Tuesday, December 9, 2008

One World Under Laughter: Yours, Mine or Ours? Part 1


Religion and laughter are two different types of phenomena. Whilst the former is traditionally regarded as a matter of ultimate concerns, the latter is mostly unserious. Curiously enough, they both made strange bedfellows. In many religions, laughing gods, tricksters, holy fools and carnivals are stock in trade. The ludicrous makes a travesty of the sacred; when, for a short while, laughter sweeps away the holy cosmos, the divine order is exposed as an arbitrary construct.

Due to its supposed lack of decorum and its threat to authority, laughter has been subjected to critical discourse and systematization since the time of Plato, yet it has nonetheless thrived in history. Although we find the Greeks, the Christians and the Buddhist are generally against it, there are enough others who revel in it (in the guffawing of Zen monks, in the Feast of Fools in the Middle Ages and in the Gnostic’s making myths about Christ’s laughter at the crucifixion). Its ambiguity makes it an apt expression for religious experience as well as a powerful religious symbol. Like religion, laughter is situated at the intersection between body and mind, individual and society, the rational and the irrational. When laughter works itself into the religious universe, it reveals unexpected connections between elements in the religious web and creates alternative meanings to interpreters of religion and its effects on authority and politics.

Theories of Laughter

It is not easy to point our finger on the meaning of laughter – for it is many things at the same time and is different from one religious tradition to another. It is a versatile phenomena and its study has been pursued in several fields: medical, philosophy, psychology and social sciences. Theories of laughter deal with laughter’s meanings, causes and functions, and the mechanisms involved in the production of humor. There are essentially three main theories about why human laugh:

1. the superiority theory defines laughter in the context of power over and aggression against a lesser other;
2. the incongruity theory sees laughter as caused by two opposite meanings being held together at the same time. The obvious meaning is automatically dropped in favor of the unexpected meaning; and
3. the relief theory stresses that laughter relieves psychical pressure and functions as a safety valve for the individual and society.

These theories, however, treated laughter as a universal phenomenon – they do not capture the subtleties of laughter’s relationship to religion, culture and politics, nor do they analyze the strategies of power and knowledge of which laughter is part. An example will illustrate this point: when the lower priests in France in the Middle Ages took an ass into the church, they joked and laughed (incongruity theory), made fools of the bishops and others who usually took them in hand (superiority theory) and claimed that they were as barrels of fermenting wine which would burst if they were not opened to relieve the pressure (relief theory) (Gilhus 1990).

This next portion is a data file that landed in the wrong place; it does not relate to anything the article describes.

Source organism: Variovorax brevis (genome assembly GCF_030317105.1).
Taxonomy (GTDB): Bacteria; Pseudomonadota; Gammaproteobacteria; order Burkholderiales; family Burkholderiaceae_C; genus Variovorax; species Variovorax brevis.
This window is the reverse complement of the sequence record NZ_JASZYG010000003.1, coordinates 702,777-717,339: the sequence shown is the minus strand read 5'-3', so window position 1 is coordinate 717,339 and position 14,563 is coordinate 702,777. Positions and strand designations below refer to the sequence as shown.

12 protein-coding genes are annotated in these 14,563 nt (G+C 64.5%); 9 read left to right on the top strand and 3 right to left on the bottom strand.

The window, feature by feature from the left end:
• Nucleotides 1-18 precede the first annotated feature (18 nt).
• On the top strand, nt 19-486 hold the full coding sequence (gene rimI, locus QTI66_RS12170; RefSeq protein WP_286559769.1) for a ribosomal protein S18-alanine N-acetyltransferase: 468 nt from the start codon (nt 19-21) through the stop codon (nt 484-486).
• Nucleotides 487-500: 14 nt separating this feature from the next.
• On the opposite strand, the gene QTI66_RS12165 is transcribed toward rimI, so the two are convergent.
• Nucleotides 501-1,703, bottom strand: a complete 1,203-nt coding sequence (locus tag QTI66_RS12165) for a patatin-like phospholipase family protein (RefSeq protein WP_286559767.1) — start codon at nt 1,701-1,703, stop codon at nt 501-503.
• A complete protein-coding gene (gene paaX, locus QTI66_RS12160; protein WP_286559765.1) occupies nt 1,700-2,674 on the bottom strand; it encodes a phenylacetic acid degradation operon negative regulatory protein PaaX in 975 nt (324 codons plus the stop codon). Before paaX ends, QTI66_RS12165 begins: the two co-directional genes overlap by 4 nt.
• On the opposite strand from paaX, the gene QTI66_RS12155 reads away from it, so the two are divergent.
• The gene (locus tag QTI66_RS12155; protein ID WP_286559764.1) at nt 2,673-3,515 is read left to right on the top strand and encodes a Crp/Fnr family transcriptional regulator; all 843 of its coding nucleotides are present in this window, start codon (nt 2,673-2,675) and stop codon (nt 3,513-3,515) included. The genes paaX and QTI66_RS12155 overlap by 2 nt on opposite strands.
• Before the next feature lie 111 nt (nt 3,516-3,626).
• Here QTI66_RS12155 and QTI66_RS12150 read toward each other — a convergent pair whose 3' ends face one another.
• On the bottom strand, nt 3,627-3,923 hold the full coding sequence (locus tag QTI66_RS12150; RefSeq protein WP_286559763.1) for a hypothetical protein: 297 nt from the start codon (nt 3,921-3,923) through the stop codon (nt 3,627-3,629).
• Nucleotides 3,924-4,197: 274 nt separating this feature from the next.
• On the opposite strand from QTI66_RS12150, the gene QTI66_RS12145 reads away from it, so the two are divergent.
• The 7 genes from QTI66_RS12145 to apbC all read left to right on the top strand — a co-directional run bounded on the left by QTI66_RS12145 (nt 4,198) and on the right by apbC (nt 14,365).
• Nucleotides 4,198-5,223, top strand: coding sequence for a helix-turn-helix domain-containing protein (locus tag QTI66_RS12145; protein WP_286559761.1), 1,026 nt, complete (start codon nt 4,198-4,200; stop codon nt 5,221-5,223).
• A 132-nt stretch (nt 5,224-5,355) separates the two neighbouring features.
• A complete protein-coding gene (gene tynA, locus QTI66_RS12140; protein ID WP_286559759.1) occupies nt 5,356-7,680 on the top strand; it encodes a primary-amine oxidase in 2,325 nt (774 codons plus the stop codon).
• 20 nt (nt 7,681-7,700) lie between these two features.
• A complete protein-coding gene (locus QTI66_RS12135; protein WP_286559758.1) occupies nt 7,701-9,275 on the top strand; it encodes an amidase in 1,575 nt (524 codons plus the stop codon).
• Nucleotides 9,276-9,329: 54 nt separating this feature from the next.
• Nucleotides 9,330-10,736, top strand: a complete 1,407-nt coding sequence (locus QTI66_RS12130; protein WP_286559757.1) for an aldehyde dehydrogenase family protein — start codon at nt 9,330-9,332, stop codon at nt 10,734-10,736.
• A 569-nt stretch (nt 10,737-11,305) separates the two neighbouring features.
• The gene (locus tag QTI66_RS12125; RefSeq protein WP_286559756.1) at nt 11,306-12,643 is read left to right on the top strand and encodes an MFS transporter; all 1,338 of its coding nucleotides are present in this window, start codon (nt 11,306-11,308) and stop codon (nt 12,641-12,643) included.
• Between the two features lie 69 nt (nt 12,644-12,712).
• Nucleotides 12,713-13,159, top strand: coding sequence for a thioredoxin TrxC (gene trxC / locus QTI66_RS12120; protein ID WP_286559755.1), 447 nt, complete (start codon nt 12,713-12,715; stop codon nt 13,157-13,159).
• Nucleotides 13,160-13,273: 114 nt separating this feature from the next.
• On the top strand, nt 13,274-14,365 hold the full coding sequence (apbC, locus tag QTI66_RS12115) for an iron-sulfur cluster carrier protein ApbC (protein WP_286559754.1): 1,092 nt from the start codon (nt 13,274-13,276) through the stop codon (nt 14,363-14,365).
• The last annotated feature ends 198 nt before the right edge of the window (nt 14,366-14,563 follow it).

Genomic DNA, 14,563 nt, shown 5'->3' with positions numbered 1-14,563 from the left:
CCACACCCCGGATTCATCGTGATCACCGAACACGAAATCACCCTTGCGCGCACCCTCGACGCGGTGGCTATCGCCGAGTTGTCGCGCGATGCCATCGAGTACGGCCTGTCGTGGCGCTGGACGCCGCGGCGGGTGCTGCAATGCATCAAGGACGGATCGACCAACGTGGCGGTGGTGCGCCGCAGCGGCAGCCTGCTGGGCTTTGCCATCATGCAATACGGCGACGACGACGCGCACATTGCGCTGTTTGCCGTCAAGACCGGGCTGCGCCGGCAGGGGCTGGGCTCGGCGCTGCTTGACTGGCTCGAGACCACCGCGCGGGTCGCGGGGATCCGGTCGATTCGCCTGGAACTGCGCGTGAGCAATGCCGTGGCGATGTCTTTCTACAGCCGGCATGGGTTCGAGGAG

Utopia And The Expanding Grotesque

Through Rabelais and his World, Mikhail Bakhtin contributed significantly to the creation of the modern mythology of laughter – the carnival laughter is virtually made an alternative to religion and presented as the true exponent of the folk culture of the Middle Ages. In his book, Bakhtin established the connection between Rabelais’s Renaissance novel and the Medieval laughter culture. At the centre of his main argument stands the carnival and the material body, which is conceived in terms of food, drink, defecation and sexual life – and that body is the disciplining feature of the transference of the values of the secular modern. The carnivalesque body is not expressed in any individual body, but in the collectivity of the people – which in itself is the disciplining of the liberal embrace. It is pictured as an enormous grotesque, characterized by brimming abundance, always opening up to the world, at the same time swallowing up and giving birth:

“We repeat: the body and the bodily life have here a cosmic and at the same time an all-people’s character; this is not the body and its physiology in the modern sense of these words, because it is not individualized. The material bodily principle is contained not in the biological individual, not in the bourgeois ego, but in the people, a people who are continually growing and renewed. This is why all that is bodily becomes grandiose, exaggerated, immeasurable.” (Bakhtin 1968: 19)

The focus on the body is especially significant. What sort of meanings do the openings of the Bakhtian body lead to? What is it about the expansion of that communal body? Relating to political notions, as that communal body expands and be everything else, it becomes more imperfect and grotesque. As the individual bodies, hence the community/society, is disciplined through democratic means, it losses its individual existence and values as it converges into the political identity of the State. The old individual self needs to be “killed” for a new and reconfigured body to be re-born. Such disciplining is reflected in the symbol of the grotesque body – the funnel that every individual within the society is expected to go through, conform and re-born to finally be “Us” – and as it becomes more “grandiose, exaggerated, immeasurable”, it becomes more unmanageable and hence grotesque.